CUDA has two types of math API to compute transcendental functions such as sin, cos, sqrt, exp, etc.

One is the accurate version, e.g.

```
__device__ double sin ( double x )
```

which can be found in

`https://docs.nvidia.com/cuda/cuda-math-api/group__CUDA__MATH__DOUBLE.html#group__CUDA__MATH__DOUBLE_1g3ebbca20a2937d1fe51329402880df85`

The other is the fast approximate version, e.g.

```
__device__ float __sinf ( float x )
```

which can be found in

`https://docs.nvidia.com/cuda/cuda-math-api/group__CUDA__MATH__INTRINSIC__SINGLE.html#group__CUDA__MATH__INTRINSIC__SINGLE_1gfa0ea4b2cee94521792ead0deb03addb`

MY question is, if I call torch.sin(), which type of CUDA API does it use?

If it uses the accurate version, how can I use the fast approximate version?

The native implementation should use `std::sin`

as seen here.

To use the fast approximate implementation you could use a custom CUDA extension.

1 Like

Thanks for your fast reply! I solved the problem following `https://pytorch.org/tutorials/advanced/cpp_extension.html`

.

BWT I found my implementation of the fast version is slower than I directly call torch.xxx. I know this is maybe a CUDA problem, but it’ll be very appreciated if you could help me.

for example, when I implement the fast version of exp().

In the cuda file, my implementation is

```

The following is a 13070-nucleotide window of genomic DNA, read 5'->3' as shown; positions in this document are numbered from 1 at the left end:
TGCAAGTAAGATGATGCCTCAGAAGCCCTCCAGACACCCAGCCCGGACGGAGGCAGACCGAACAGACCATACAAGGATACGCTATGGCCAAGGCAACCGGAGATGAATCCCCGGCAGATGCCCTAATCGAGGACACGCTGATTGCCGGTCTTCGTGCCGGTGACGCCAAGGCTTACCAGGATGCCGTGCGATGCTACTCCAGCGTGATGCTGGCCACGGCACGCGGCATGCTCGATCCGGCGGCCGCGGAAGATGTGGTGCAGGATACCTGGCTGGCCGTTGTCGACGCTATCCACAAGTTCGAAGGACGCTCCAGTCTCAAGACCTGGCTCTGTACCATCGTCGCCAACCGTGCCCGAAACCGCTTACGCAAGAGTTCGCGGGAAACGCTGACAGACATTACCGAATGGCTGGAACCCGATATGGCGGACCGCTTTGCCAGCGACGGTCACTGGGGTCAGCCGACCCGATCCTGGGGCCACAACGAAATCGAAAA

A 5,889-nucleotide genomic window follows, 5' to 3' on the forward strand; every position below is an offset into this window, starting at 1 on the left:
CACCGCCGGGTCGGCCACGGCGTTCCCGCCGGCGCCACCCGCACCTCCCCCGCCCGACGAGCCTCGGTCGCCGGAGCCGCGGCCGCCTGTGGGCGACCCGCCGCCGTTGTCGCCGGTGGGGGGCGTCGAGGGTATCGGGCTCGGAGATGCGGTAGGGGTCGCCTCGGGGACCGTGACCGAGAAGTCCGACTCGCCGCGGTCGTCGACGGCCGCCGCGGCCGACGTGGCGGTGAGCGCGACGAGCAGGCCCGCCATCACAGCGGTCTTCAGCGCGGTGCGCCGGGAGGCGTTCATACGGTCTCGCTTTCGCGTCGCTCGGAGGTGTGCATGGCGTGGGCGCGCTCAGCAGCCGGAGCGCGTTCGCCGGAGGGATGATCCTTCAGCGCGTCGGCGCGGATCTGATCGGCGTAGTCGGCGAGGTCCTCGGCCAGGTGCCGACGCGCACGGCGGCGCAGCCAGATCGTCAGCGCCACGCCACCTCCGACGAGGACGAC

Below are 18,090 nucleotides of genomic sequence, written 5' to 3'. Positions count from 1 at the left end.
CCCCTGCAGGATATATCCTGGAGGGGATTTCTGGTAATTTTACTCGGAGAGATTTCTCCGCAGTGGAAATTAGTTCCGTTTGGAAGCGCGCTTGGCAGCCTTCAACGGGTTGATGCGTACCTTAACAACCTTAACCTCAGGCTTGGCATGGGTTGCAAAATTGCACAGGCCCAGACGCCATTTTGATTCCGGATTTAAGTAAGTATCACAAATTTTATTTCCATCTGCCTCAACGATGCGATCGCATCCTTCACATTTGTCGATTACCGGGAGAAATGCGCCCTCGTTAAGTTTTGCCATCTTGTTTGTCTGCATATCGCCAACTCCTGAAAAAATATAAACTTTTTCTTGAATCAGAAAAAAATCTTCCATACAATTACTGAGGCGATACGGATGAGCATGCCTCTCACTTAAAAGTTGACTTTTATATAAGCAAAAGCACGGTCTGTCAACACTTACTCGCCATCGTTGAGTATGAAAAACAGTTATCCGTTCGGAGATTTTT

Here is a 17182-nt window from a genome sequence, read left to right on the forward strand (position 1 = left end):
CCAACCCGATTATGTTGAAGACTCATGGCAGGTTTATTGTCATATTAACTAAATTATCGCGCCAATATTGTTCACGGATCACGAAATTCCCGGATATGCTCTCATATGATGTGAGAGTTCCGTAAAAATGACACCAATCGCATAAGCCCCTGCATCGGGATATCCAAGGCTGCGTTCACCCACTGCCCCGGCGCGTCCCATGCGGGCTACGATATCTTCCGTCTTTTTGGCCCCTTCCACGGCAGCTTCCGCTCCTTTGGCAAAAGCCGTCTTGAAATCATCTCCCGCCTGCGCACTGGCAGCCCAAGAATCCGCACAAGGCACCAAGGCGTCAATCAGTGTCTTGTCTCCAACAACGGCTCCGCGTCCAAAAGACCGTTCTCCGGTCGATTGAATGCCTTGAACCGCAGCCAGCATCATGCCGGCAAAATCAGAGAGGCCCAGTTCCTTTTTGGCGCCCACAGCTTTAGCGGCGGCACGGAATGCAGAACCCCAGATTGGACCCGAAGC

template <typename scalar_t>
__global__ void fastexp_cuda_kernel(
const torch::PackedTensorAccessor32<scalar_t, 1, torch::RestrictPtrTraits> input,
torch::PackedTensorAccessor32<scalar_t, 1, torch::RestrictPtrTraits> output) {
const int index = blockIdx.x * blockDim.x + threadIdx.x;
output[index] = expf(input[index]);
torch::Tensor fastexp_cuda(torch::Tensor input) {
const auto size = input.size(0);
auto output = torch::empty_like(input);
const int threads = 1024;
const dim3 blocks((size + threads - 1) / threads);
AT_DISPATCH_FLOATING_TYPES(input.type(), "fastexp_cuda", ([&] {
fastexp_cuda_kernel<scalar_t><<<blocks, threads>>>(
input.packed_accessor32<scalar_t, 1, torch::RestrictPtrTraits>(),
output.packed_accessor32<scalar_t, 1, torch::RestrictPtrTraits>());
}));
return output;
}
}
```

I use the JIT compiling method, I do find it can be faster when I use `--use_fast_math`

flag.

BUT anyway it is slower than `torch.exp()`

.

does `torch.exp()`

use any optimization? Or does my implementation have any redundant?